Years of fiscal consolidation - cutting expenditure and raising revenue mainly through tax increases, have failed to deliver the desired outcome. The risk is that bond market participants decide the government is not in a position to run a surplus and that the upward debt trajectory is heading into runaway territory. If so, they would dump government bonds, signaling the onset of a debt trap. Fortunately, we are not at this point at present and the government has options.
Trade tariffs, which came into took effect on September 1, set the tone for financial markets for the rest of the month. Nevertheless stock markets still managed to end the month in the black, brushing off geopolitical tensions and worsening economic statistics, which highlighted the adverse impact the trade war was having on global growth.
Developed country stock markets were notching up steady gains until the last day of the month when the US Federal Reserve upset markets by putting paid to market expectations that a 25-basis point rate cut may be the beginning of an aggressive rate-cutting cycle. Developed market stock markets still managed to gain ground for the month but emerging markets lost ground.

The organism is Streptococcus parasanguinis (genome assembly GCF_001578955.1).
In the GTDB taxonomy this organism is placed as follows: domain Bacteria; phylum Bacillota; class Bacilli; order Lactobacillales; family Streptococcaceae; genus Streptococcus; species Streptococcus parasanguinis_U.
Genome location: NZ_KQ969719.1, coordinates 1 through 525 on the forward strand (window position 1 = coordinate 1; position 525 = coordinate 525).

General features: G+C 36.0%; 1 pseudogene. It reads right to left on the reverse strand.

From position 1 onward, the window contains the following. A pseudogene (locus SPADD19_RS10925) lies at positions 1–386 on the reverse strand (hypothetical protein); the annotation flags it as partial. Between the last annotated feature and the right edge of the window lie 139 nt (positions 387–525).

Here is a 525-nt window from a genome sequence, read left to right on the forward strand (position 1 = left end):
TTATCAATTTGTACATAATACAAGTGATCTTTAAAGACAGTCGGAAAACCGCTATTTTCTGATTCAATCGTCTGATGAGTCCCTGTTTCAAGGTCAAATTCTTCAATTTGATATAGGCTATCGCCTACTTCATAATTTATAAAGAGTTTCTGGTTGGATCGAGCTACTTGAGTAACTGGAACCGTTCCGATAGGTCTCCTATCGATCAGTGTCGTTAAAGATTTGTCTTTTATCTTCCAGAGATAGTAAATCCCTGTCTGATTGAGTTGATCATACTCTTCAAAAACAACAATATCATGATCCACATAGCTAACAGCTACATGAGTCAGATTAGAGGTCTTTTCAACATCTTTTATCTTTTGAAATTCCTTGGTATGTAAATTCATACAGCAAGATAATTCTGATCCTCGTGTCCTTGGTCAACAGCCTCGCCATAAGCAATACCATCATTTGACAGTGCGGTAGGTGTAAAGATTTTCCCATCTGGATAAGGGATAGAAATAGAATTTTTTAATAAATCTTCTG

Derivatives are often associated with complexity, risk and leverage but in reality they allow fund managers to put in place insurance that protects investments against downside risk. Used for hedging, they are particularly useful in times of great volatility and uncertainty, like now.
Financial markets are in choppy waters, with conditions profoundly changing direction overnight on a Trump tweet or expectations for the world economy. Sanlam Select navigates these challenging conditions by following a dynamic approach that gives advisers access to next generation asset managers that offer additional sources of return.
South Africa’s government finances are cause for grave concern. The only plausible way forward is to tackle the problem now, before it becomes insurmountable and government finds itself in a debt trap.